Rohingya refugee children in Malaysia find a chance at education and hope for the future.
KUALA LUMPUR, 29 May 2009 - Zarina fluently reads a passage from one of her text books as her classmates listen. It is hard to imagine that just a few months ago, the 14-year-old refugee did not even recognize the alphabet. Zarina is a Rohingya living in Malaysia, whose family fled persecution in Myanmar before she was born. She never attended school until a year ago when UNHCRu set up a school for refugee children in her neighbourhood. For most of the Rohingya children in her class, just writing their own names had been a challenge, let alone reading story books and doing arithmetic. Like most of the 5,400 Rohingya refugee children in Malaysia, they have not received basic education due to financial and bureaucratic obstacles.
The UN refugee agency partnered with a non-governmental organization, the Taiwan Buddhist Tzu-Chi Foundation, to open five new education centres within the Klang Valley, serving some 400 Rohingya refugee children. The project received funding from the United States government, bringing education to the Rohingya community on an unprecedented scale in Malaysia.
After nearly two decades in Malaysia without education for their children, Malaysia's 15,400 Muslim Rohingya refugees from north-east Myanmar are especially hungry for formal schooling.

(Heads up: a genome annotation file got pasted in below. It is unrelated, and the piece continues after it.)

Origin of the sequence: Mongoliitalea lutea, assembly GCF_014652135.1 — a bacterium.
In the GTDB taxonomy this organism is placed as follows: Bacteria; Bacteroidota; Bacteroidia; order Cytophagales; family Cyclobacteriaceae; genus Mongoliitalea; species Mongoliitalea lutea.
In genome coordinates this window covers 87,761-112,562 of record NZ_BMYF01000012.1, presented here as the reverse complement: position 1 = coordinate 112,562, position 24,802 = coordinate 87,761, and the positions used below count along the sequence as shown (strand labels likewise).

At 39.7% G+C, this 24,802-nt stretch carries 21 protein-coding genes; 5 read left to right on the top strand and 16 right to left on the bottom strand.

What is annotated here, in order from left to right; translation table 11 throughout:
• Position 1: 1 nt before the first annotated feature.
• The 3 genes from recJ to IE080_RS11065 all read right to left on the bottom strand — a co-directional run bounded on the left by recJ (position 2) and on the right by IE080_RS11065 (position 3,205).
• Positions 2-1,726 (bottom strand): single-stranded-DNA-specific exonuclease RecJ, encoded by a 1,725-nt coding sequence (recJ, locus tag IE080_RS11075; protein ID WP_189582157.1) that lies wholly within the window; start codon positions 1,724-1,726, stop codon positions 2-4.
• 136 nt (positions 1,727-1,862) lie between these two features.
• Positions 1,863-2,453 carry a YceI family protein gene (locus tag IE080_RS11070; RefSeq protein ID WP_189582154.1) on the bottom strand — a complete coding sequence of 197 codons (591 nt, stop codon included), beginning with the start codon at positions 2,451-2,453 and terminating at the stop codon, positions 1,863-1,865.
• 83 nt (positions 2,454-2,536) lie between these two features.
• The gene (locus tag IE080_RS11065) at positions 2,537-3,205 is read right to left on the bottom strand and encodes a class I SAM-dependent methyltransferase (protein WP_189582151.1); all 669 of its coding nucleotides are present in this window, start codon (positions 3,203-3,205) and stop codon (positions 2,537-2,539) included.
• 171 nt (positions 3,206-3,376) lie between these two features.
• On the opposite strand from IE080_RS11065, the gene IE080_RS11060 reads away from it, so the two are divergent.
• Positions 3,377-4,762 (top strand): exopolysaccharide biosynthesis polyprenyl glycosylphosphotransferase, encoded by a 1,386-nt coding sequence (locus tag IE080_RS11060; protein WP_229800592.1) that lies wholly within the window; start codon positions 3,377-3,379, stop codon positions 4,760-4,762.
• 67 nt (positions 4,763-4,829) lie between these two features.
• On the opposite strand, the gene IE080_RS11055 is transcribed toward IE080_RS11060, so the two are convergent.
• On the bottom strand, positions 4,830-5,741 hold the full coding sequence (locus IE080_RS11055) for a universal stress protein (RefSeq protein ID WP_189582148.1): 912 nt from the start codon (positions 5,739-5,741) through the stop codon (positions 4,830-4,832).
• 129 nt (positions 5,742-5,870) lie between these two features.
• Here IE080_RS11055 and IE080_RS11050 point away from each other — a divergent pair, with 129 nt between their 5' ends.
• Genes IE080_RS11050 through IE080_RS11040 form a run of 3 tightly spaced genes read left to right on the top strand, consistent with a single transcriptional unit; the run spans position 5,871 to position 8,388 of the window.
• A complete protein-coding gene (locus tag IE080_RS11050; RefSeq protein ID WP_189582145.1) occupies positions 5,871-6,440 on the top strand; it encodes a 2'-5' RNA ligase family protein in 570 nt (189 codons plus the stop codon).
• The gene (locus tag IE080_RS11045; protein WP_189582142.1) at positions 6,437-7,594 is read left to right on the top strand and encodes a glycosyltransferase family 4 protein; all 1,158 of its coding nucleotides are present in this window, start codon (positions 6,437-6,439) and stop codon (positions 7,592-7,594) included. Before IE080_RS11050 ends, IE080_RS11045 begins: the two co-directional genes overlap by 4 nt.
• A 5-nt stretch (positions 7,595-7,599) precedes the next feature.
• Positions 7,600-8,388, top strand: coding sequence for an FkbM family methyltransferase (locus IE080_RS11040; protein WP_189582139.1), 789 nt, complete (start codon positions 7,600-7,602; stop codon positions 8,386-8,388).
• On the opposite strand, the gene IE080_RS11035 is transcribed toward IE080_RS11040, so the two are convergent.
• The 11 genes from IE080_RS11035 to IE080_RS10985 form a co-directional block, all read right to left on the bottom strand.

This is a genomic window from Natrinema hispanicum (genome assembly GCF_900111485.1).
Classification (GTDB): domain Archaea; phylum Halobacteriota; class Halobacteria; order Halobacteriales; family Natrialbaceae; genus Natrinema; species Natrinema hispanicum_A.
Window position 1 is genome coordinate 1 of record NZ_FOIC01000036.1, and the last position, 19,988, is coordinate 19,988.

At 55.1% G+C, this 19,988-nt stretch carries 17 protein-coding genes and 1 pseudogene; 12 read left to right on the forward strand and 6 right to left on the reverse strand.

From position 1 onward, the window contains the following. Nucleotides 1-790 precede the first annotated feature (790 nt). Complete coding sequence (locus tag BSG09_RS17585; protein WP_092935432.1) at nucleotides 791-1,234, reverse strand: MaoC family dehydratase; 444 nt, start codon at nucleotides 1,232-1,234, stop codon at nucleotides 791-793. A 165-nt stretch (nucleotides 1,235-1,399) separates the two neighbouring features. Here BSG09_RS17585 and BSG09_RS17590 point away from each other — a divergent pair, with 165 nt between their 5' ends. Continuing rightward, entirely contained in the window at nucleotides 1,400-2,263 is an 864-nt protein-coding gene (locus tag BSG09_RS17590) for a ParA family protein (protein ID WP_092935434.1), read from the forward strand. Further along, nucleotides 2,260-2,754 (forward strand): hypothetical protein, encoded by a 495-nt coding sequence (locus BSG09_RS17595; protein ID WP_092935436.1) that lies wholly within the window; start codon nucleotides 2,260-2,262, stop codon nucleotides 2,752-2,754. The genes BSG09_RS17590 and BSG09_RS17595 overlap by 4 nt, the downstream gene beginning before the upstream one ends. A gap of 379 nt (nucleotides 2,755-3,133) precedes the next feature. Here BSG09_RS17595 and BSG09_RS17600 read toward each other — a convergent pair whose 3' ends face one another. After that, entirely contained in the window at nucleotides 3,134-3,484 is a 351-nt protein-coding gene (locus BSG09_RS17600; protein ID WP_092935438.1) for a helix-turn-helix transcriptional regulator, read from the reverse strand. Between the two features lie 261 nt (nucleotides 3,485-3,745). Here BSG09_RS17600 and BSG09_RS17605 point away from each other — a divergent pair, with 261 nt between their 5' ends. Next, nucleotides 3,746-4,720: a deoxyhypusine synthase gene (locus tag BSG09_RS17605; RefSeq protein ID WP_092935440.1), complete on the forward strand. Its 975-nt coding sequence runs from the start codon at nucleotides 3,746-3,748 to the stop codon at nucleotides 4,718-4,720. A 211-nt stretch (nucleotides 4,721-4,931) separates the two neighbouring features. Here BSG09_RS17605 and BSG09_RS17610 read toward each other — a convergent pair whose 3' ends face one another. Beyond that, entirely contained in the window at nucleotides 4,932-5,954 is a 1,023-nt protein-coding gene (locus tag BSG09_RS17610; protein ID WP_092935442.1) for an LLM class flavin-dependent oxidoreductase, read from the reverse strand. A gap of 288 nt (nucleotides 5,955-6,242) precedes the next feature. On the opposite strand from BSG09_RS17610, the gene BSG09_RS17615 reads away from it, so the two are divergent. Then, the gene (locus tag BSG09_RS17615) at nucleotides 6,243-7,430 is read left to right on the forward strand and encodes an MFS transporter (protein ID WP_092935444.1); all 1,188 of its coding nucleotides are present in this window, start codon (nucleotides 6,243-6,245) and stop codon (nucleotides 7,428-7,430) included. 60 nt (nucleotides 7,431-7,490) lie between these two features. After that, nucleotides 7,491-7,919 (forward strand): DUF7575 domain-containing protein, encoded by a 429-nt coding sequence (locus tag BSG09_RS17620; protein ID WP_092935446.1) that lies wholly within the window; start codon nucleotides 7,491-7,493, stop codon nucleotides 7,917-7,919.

"Our children have grown up without knowing how to read and write," says Zarina's mother, who has four children in the new school. "They must know how to count. They must know science and geography. What future will our Rohingya children have without knowledge?"
"When I was Zarina's age, I had no education," she continues. "I became a mother when I was very young. I want Zarina to have a better life."
Brittocia Arulanthu, a UNHCR community services officer, says "the absence of basic education among refugee children will become a handicap for them as they grow up, inhibiting their access to opportunities to better their lives."
But "attending school provides continuity and normalization for refugee children who generally live in vulnerable conditions," she adds.
In Malaysia, there are some 8,000 refugee children of school-going age (from all ethnicities, including Rohingya), but UNHCR estimates that less than a third of them have access to any kind of education.
Many refugee communities resort to setting up their own schools, which, however, lack qualified teachers and basic books. The UNHCR-Buddhist Tzu-Chi education project provides structured teaching materials and permanent trained teachers - including many Rohingya teachers.
"Not all the children know how to read and write and this makes it very difficult to teach them," says Rohingya teacher Umar Arif. "But they are very interested in school." Behind him, his students of varying ages take turns to write down numbers from one to 10 on the white board. The pace is slow, but allows everyone to catch up.
Fifteen-year-old Ali is a good student, smart and conscientious in his studies. He has high hopes of holding a big position in an office one day. But for now, he does odd jobs at a grocery store after school every day to help his family make ends meet. He's not even able to tackle his homework until he returns home after nine at night.
"I never had an opportunity for school before, so even though I have to work at night to make money for my family, I will still go to school," says Ali. He refuses to miss a day of classes.
Zarina often has to walk the 10 kilometres to her school as the bus is unreliable. But, like Ali, she is determined to attend every class. "I like learning new things. Now that I can read, I have learnt so much about the world," she says. "If I attend school, when I grow up, I can find a good job. Maybe I can be an engineer."
By Yante Ismail in Kuala Lumpur, Malaysia